Authors: Registered Dietitians
(HealthCastle.com) Do you travel as part of your work? I do about four times a year. Not too often, but when I do, I experience challenges for eating well and living well. I recently traveled to the east coast for 3 days of meetings. Here are 5 lifestyle challenges I had and how I tried to address them.
Challenge #1: Dehydration on the airplane
Airplanes can be very dry places. Because you cannot carry fluids with you as you go through security, it is easy to forget about keeping yourself watered!
- Before boarding your airline, purchase a bottle of water to keep yourself topped up.
- While on the plane, take a drink whenever offered. Many fluids contribute to your hydration – water, juice, milk, coffee, tea. However, keep your overall health goals in mind when drinking calorie-containing fluids – water is one of the best choices.
- Pack along a caffeine-free herbal tea bag in your carry-on.
Challenge #2: Less healthy choices are easily available
Whether you are on an airplane, at the hotel or in between meetings, healthier food choices may be harder to find, especially during after hours. There are new and interesting foods and desserts to try, which may mean you are eating more food than you necessarily need. Think about the health goals you are working toward. Identify the foods are you wanting to eat more of, then go to look for them.
- Look for a local grocery store or farmer’s market outside of your hotel. From here, you can build a balanced snack or meal.
- Look for fruit trays, veggie and cheese platters, a single-serving of yogurt, a one ounce serving of almonds or other nuts from the bulk bins, and/or a carton of low-fat milk.
- Find a coffee shop and order a low-fat latte to get in your calcium-rich choices. Order a fruit and veggie smoothie.
- Take an apple from the basket offered at the hotel.
- Pack along a higher-fiber cereal in your suitcase.
Challenge #3: Larger portions when eating out
You’ve heard this one before: restaurants and food service establishments serve large portions. Research has shown that when served larger portions, people tend to eat more food without feeling more full. We also tend to finish whole units of food – a bottle of juice, an entire muffin, a plate of food. If you are eating out 3 times a day, the larger portions can result in over-eating without you necessarily being aware.
- Be aware of the portion size of what you are buying and eating. For example, one ½ cup serving of grains and starch portions looks like one tennis ball - think in terms of how many tennis balls you are eating. Other portion size reference ideas are here.
- Be aware of how hungry and full you feel. Enjoy your food, but listen to your body.
Challenge #4: Alcohol
Going out for dinner may involve alcohol. Interesting drinks might be available - I had never tried a blueberry martini and wanted to try it. Alcohol can easily contribute to excessive calorie intake, especially when combined with challenges #2 and #3 above. Another challenge is what I call the bottomless glass of wine. I found that my highly attentive server kept topping up my glass of wine, resulting in a lack of cues to gauge how much wine I had actually drank.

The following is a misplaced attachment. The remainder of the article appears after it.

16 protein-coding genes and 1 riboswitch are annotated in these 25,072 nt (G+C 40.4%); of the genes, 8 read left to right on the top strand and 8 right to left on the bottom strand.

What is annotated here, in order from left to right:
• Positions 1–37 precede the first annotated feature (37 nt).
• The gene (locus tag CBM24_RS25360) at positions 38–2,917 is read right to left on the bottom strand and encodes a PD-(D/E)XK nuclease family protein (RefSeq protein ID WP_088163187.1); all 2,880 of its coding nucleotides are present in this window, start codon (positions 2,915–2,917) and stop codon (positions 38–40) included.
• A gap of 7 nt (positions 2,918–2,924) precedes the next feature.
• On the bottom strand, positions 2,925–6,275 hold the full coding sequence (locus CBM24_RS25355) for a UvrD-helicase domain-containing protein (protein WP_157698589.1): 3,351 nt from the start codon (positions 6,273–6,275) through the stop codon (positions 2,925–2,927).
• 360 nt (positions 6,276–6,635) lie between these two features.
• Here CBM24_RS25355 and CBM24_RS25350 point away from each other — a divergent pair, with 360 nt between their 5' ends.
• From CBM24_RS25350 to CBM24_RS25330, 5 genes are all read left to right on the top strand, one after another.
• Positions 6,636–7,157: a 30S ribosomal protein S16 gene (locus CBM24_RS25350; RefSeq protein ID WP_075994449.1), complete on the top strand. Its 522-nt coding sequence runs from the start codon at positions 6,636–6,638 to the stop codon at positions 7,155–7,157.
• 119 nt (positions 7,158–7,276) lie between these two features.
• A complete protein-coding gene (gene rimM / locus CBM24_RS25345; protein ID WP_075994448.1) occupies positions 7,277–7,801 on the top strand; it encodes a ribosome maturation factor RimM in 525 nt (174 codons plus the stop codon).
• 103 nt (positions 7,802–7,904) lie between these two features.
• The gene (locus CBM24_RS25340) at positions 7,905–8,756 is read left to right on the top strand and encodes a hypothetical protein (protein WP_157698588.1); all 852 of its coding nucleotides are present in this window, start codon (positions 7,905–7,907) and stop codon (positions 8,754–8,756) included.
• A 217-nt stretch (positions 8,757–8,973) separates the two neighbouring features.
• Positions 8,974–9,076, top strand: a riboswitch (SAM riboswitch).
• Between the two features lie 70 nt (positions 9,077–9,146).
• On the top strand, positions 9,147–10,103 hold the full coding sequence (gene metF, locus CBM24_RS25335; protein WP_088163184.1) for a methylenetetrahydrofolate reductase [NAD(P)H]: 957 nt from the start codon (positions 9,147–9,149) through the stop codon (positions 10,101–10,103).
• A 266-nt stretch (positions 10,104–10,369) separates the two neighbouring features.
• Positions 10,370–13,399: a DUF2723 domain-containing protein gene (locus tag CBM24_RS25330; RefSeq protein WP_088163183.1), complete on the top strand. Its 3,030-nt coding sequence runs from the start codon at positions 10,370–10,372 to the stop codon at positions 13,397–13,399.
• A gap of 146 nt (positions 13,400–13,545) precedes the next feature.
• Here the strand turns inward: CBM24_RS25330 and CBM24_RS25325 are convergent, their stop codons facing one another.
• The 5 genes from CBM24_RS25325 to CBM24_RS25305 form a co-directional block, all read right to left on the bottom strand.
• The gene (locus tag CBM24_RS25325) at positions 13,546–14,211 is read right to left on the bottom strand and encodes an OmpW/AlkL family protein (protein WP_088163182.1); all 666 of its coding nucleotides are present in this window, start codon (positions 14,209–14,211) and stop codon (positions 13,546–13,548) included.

- Finish a glass of wine before filling it up again – that way you can gauge how much you actually have had.
- Set a limit of how much alcohol you will have.
- Drink water throughout your meal.
Challenge #5: Sedentary Days
Traveling usually means that your days are jam-packed with meetings – and this may mean very sedentary days.
- Pack along your running shoes and your workout gear. Take advantage of your hotel fitness facility and squeeze in a workout. A small amount of activity is better than nothing.
- Pack a workout DVD to do in your room. There are many short fitness and yoga videos available.
- Identify when you are most likely to fit in your activity – in the morning, after meetings, or after dinner. For me, I am least likely to skip my workout if I do it first thing in the morning before a day’s worth of work.
- Find a friend! While away, I got up each morning to run with colleagues with whom I had traveled. Having running buddies kept me accountable to getting up each morning to fit in a run before our meetings.
- Walk whenever possible. Walk at lunch, walk after your meetings, walk to your dinner destination. You will enjoy the fresh air.
Traveling gives you a chance to try new local foods and see new places. But it can also wreak major havoc on your lifestyle with it being easy to eat more food and move less - unless you are prepared. Before you leave, reflect on your health goals. Keeping these goals front and center in your mind can help you create a plan to address the many challenges you may experience while traveling. How do you handle lifestyle challenges while traveling?